Wednesday, May 14, 2008

Go native or exotic?

In Where I'm going--Short term I listed, in no particular order, some of the foundation issues I've been researching for Village of Ordinary. The first of those is: Should the people of Ordinary grow only native plants, or can they enjoy exotic shrubs, trees and forbes?

Wherever possible, the people of Ordinary Earth use native plants. Like peoples everywhere, however, trade is an important source of diversity in diet, textiles, ceramics, clothing and art, as well as agricultural and landscaping materials. Human beings have always hungered for the exotic, and the people of Ordinary are no different. They enjoy the bounty and variety of imported trees and shrubs, especially as food sources, but also as ornamentals. Where Earth tenders in the land of Ordinary differ from our culture is in the care with which they introduce exotics.

Before a new plant is introduced to the environment, every known factor is gleaned from the host community gardeners. What pests or diseases like it? Is it an invasive plant? Does it tolerate conditions similar to those it will find in the new location? How might cultivating this plant in the landscape affect wildlife? If the local agronomists decide the plant is worthy of testing, they carry it home, carefully isolating seeds or cuttings.

Sample plants are cultivated in a closed system, with care taken to avoid accidental release of seed or spore to the environment. Nursery workers plant new seeds or cuttings in conditions that simulate local soil, air, moisture and light. They observe how the quarantined plants respond to the environment. Do they thrive? Are they prone to disease? How well do they tolerate the soils and typical moisture levels throughout the seasons?

When a plant proves an ability to thrive in local conditions, other agents are introduced, one at a time. First, the plants have an opportunity to show how they respond to insects, molds and blights of the region. If they resist attack, selected native plants are introduced, simulating the gardens or fields in which the plants will live upon release. Do the exotics choke the native plants and take over the site? Or are they good companions, offering new textures, hues, scents, and tastes to delight the senses?

Only when a plant has met all these tests over a period of three growing seasons is it permitted to appear in a few test gardens, carefully managed and watched for two more seasons. An exotic that proves it fits in the landscape as if it were a native is ultimately welcomed for its unique appeal.

Gardening responsibly, with care for the natural ecosystems of a neighborhood and region takes time, but the longterm payoff is tremendous. Native plants are well-suited to local climatic changes and soil conditions. They have developed natural resistance to pests and disease. Exotics add welcome variety to please the senses, but it is important that they thrive in local conditions without overtaking and replacing the native flora. If, once established, they have no more need of extra care than native plants, naturally resist pests and disease, and adapt well to climate, including rain and groundwater conditions, they are worthy and welcome additions.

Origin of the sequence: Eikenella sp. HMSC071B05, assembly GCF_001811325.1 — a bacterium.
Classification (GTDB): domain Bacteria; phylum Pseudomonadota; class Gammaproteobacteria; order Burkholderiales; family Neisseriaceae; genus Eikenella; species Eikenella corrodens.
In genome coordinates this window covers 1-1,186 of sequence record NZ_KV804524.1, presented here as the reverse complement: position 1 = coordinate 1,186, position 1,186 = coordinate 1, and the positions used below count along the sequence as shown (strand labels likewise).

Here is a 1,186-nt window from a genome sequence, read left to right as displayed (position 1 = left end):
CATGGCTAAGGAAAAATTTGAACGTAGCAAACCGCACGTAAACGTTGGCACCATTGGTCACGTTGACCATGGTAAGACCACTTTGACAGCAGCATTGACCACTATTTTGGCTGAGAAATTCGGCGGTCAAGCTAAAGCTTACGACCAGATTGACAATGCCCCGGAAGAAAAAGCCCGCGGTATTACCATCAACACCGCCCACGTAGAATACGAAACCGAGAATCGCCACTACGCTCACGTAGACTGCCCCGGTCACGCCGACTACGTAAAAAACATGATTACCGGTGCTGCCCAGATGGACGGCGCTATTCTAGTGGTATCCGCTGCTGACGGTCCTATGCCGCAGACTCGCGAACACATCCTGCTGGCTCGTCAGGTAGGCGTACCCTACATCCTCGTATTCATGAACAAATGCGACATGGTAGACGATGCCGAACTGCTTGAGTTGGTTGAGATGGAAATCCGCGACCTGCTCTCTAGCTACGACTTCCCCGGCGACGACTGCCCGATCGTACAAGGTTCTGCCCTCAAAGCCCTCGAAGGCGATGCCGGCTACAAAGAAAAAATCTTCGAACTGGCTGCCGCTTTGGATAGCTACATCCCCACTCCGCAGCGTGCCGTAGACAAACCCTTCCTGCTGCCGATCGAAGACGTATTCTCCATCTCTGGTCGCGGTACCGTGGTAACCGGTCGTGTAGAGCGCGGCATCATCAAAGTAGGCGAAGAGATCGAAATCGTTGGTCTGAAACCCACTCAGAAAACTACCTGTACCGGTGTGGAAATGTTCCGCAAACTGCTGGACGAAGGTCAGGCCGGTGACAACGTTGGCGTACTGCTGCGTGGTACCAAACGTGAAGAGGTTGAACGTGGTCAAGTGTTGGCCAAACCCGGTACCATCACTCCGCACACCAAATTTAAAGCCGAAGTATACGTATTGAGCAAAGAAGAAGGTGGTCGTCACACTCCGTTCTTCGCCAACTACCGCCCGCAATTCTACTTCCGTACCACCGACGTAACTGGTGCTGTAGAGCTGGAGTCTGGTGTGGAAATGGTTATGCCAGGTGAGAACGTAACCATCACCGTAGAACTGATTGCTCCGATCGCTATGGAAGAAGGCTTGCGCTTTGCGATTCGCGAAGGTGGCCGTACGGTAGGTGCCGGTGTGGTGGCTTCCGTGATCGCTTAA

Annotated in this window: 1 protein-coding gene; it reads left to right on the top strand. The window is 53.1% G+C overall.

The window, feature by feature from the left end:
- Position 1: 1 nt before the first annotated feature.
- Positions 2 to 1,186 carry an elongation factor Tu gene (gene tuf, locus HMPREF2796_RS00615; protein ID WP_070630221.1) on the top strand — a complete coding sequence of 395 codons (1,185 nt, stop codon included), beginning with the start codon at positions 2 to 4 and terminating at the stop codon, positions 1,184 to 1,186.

Were we to take similar care in mixing exotics with native plants in our gardens today, we would avoid the use of toxic pesticides and excessive watering so common in western culture. Even better, we would spend a lot less time gardening and a lot more time enjoying the fruits and blooms of almost self-tending gardens.

Some, though not all, concepts in this post roughly follow those of permaculture gardening. I'll tell you more about that Thursday. It's fast becoming the Ordinary way to garden, from city balconies to the most arid of deserts.


  1. Have you considered Biodynamic farming?

  2. Yes, thank you, Wanda. I'm just beginning to learn about biodynamic farming. There was a provocative article about it in Ode magazine recently. The author of that article waxed almost orgasmic over the taste sensations of the food.

    Green bloggers are starting to talk about it more and more. What is your experience with this type of gardening? If you'd like to do a guest post on it, let me know.

  3. I am not a gardener and am grateful that I am not required to grow my own food. I kill house plants. I don't mean to. It just kind of happens. The only thing I haven't killed is an ornamental bamboo--but someone else is helping me keep that alive.

    I know of biodynamic farming through the work of Royal Lee and Weston Price (see Nourishing Traditions). Rudolph Steiner's anthroposophy is intriguing to me, but I know very little about it. I just know that there is something to it and it takes us to a new level of relationship with medicine and nutrition and our connection to the land when we add the spiritual to all of those "tasks".

    I read the Ode article, too, and found it quite interesting.

    Thanks for the offer of a guest post. I am honored. At the moment, I have exhausted my knowledge of the subject!


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